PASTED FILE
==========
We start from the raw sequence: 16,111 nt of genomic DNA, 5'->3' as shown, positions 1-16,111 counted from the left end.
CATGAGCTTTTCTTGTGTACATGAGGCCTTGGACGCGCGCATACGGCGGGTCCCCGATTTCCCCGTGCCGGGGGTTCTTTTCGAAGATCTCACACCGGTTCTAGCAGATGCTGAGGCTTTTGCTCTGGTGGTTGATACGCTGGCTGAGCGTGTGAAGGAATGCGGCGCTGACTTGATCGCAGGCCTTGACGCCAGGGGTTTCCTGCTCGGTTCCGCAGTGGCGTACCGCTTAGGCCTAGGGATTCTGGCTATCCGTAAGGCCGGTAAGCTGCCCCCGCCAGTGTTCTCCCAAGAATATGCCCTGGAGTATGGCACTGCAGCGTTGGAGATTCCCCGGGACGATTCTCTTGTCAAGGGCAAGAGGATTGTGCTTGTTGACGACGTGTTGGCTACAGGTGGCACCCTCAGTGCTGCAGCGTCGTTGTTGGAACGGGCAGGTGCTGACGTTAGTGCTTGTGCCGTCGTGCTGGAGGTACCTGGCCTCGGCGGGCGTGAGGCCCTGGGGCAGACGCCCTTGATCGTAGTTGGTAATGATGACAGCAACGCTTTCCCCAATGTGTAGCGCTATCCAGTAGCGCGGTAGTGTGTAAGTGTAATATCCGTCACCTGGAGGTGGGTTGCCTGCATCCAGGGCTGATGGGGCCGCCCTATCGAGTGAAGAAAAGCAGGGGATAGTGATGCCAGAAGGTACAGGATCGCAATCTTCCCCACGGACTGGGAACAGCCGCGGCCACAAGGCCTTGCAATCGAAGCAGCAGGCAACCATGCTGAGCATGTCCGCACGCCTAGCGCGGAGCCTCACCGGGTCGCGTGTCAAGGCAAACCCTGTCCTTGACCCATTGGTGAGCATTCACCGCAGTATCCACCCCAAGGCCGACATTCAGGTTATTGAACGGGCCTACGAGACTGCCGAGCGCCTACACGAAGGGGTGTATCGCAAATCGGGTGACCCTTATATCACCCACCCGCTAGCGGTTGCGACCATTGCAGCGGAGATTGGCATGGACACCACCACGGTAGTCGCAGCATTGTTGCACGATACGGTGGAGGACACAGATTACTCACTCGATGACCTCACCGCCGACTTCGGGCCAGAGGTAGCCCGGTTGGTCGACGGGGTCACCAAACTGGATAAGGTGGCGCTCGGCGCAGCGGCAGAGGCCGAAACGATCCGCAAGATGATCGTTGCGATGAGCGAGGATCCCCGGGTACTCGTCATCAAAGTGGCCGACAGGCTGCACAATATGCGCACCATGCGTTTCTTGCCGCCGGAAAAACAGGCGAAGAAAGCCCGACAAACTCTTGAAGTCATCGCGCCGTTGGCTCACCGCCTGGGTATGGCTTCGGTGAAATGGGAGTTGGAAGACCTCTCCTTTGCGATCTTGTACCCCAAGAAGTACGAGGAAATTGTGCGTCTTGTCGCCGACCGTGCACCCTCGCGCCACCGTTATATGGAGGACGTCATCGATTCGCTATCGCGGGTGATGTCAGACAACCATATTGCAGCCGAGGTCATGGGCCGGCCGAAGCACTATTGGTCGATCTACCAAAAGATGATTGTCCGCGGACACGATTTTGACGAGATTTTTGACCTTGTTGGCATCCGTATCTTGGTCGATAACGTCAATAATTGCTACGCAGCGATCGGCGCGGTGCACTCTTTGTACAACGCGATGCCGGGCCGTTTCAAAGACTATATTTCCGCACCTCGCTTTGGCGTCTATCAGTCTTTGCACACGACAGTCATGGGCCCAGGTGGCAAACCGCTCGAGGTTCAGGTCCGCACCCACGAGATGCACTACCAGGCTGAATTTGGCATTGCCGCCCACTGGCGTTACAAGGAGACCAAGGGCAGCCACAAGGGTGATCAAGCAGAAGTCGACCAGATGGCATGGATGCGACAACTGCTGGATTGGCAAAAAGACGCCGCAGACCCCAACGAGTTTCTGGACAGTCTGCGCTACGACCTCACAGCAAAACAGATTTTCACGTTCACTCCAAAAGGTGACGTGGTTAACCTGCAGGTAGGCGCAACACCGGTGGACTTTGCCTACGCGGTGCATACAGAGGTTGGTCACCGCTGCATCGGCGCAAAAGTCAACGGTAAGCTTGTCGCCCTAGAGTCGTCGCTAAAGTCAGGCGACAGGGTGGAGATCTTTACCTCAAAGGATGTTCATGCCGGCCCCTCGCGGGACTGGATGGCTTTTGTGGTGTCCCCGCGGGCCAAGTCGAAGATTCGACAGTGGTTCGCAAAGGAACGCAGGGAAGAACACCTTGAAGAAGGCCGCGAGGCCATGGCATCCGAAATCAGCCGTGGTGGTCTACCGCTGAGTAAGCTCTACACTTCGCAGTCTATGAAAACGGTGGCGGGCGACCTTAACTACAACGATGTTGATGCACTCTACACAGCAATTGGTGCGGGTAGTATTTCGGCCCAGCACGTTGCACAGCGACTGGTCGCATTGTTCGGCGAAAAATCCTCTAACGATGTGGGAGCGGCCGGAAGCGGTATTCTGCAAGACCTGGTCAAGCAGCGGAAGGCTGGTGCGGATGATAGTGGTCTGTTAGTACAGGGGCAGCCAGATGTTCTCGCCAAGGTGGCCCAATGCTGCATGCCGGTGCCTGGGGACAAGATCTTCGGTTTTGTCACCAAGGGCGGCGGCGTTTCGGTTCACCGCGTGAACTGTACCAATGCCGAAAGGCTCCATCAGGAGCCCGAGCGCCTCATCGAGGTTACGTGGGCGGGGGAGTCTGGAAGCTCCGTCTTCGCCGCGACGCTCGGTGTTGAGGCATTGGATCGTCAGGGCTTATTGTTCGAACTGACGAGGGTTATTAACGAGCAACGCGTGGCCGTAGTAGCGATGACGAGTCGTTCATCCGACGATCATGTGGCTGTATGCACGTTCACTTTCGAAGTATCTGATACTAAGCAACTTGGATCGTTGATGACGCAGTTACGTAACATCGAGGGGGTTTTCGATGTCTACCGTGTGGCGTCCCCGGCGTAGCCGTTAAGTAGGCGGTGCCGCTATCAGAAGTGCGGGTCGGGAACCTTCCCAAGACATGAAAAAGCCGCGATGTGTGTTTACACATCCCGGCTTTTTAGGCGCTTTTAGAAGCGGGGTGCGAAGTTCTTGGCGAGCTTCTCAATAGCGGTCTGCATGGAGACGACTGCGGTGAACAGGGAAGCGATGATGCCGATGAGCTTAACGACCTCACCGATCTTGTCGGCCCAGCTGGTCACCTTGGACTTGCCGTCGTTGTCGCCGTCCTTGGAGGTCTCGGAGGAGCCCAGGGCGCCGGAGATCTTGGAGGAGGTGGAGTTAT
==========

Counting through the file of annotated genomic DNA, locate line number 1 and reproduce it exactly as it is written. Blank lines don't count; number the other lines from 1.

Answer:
We start from the raw sequence: 16,111 nt of genomic DNA, 5'->3' as shown, positions 1-16,111 counted from the left end.